"Hey, I'm back in Missoula."
The first words in Richard Linklater's first feature film are played on a cassette tape, a kind of recorded letter from a friend. Linklater, the movie's protagonist as well as its director, listens to the message in his Austin, Texas, living room. The Missoula friend talks about being in school and about not wanting to get a summer job. Eventually, the friend invites Linklater to visit.
"The only thing I feel like doing is, I don't know," the voice on the taped message says. "I was thinking if you maybe wanted to blow off school or something, you could come up here for a while and hang out. It's pretty nice up here. Good hiking weather. There's a big concrete 'M' up on the side of the mountain. Maybe we could hike up there or something."
And that's exactly what happens. Over the next 40 minutes of the movie, Linklater leaves Austin, boards a train, watches the world pass outside his window and arrives in Missoula, where he and his friend shoot pool, hike the "M," put air in a basketball at Ole's and otherwise spend their time ambling around town.
The movie is called It's Impossible to Learn to Plow by Reading Books. Released in 1988, it's 86 minutes long and about a third of it takes place in the Garden City, plus a side trip to Glacier. It's a road movie about someone who's going nowhere, except it's written, directed, edited and shot by Linklater, who also plays the lead role. So in that sense, Plow is an autobiographical document about a college dropout who's beginning the long journey from total obscurity to the height of American filmmaking.
Earlier this year, Linklater's newest movie, Boyhood, won three Golden Globes. It's also up for six Oscars during this Sunday's Academy Awards, and Linklater has been nominated for three of them: Best Director, Best Original Screenplay and Best Picture. Critics have lauded Boyhood for its radical encapsulation of real life and the passage of time. Audiences have flocked to get lost in a film that shows, on the big screen, something at once typical and amazing: someone growing up. But while Boyhood is undoubtedly innovative, it is less an aberration and more a culmination of what Linklater has been working toward for his entire career. To see where he began and how he got where he was going, it's instructive to start with Plow. There, you will find a film committed, like Boyhood, to finding, rather than inventing, the utter remarkability of the everyday.
When Linklater came to Missoula in the mid-1980s with his Super 8 camera, he was a bookish former college baseball player who'd dropped off the team and out of school after being diagnosed with a heart infection. He'd worked on an oil rig for a couple of years, then moved to Austin to obsessively pursue his interest in film. He was in his mid-20s.
"I remember feeling like everything outside my life that wasn't cinema was kind of this void," Linklater says in a commentary track accompanying the Criterion Collection's edition of Plow. "You know, relationships, family connections, everything. It was probably that necessary period where you have to separate yourself from everything you knew before, as you sort of define yourself as an adult."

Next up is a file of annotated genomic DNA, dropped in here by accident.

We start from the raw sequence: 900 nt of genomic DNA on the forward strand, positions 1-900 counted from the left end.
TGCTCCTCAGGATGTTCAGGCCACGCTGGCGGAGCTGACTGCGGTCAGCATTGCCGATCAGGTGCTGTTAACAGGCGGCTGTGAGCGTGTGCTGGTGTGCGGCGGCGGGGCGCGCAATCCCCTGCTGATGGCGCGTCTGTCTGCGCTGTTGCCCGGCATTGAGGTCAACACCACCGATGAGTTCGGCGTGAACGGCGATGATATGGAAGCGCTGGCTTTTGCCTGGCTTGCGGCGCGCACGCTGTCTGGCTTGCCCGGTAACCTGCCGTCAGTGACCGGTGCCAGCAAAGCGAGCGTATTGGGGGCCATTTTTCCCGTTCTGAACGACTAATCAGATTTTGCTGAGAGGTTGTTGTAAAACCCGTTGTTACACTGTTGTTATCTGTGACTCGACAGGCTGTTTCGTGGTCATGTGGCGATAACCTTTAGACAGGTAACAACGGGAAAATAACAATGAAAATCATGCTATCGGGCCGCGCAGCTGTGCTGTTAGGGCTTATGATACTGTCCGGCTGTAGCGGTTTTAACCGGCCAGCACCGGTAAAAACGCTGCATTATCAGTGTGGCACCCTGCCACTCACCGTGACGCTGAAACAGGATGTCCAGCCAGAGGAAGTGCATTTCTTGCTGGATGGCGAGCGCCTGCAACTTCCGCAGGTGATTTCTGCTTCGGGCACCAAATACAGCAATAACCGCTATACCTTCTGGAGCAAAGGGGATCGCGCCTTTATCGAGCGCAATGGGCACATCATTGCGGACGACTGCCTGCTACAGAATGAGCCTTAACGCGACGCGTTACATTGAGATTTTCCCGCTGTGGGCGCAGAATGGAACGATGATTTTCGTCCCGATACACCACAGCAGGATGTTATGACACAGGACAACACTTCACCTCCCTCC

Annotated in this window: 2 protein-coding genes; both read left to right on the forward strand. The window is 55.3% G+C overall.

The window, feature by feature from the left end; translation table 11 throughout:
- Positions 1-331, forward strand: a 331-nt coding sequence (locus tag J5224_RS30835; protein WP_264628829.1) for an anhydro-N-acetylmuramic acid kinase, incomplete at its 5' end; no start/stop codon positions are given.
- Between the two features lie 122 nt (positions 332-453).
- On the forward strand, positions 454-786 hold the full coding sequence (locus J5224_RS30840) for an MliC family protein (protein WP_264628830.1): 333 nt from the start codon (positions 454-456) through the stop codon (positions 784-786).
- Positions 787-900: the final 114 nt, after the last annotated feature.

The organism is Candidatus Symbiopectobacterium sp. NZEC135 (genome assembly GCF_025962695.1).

Linklater watched movies, made shorts, sat in on film classes at the University of Texas without ever enrolling and, in 1985, helped found the Austin Film Society, which started as a mechanism for screening movies with his friends and has since added a 100,000-square-foot studio to its offerings. The same year, he began filming his actual life, plus the occasional fictionalized scene, for what he believed would be his first full-length movie. It would be about some skewed version of his life. To make it, he would use material from his daily routine, as he was living it.
In part, the mundanity of the movie's subject matter was an outcome of the severe limitations of Linklater's resources and of filmmaking technology at the time. Linklater only spent $3,000 to make Plow, and he did everything himself. That meant not only operating the camera but also acting in front of it. It also meant using a cheap Super 8 camera, a medium more commonly used for home movies than for feature-length films.
These restrictions led directly to Plow's distinct style. Because he had no cameraman—much less a crew—and since he appears in nearly every scene, Linklater would set up his camera on a tripod, turn the camera on, move into what he could only hope was the right part of the frame, and perform. Every shot is perfectly static, and every scene is recorded with as much objectivity as a security camera. As a result, Plow has a strange tone that combines deep intimacy and complete detachment. It's a highly personal and seemingly autobiographical film, but it's imbued with a pervasive sense of alienation. It's also strikingly uneventful and almost devoid of dialogue.
"I think I was obsessed with banality at the time," Linklater says in his commentary. "The nature of this film was, anything—a trip to the grocery store or a trip around the country on a train or any element of my life that I was doing—I could find some angle. Something could fit into this film, just about the banality of life, whether it was food preparation or shaving. Why isn't that ever in film? ... I've always been obsessed with those kinds of details of life, because I think that's where we all reside, in just our own life maintenance."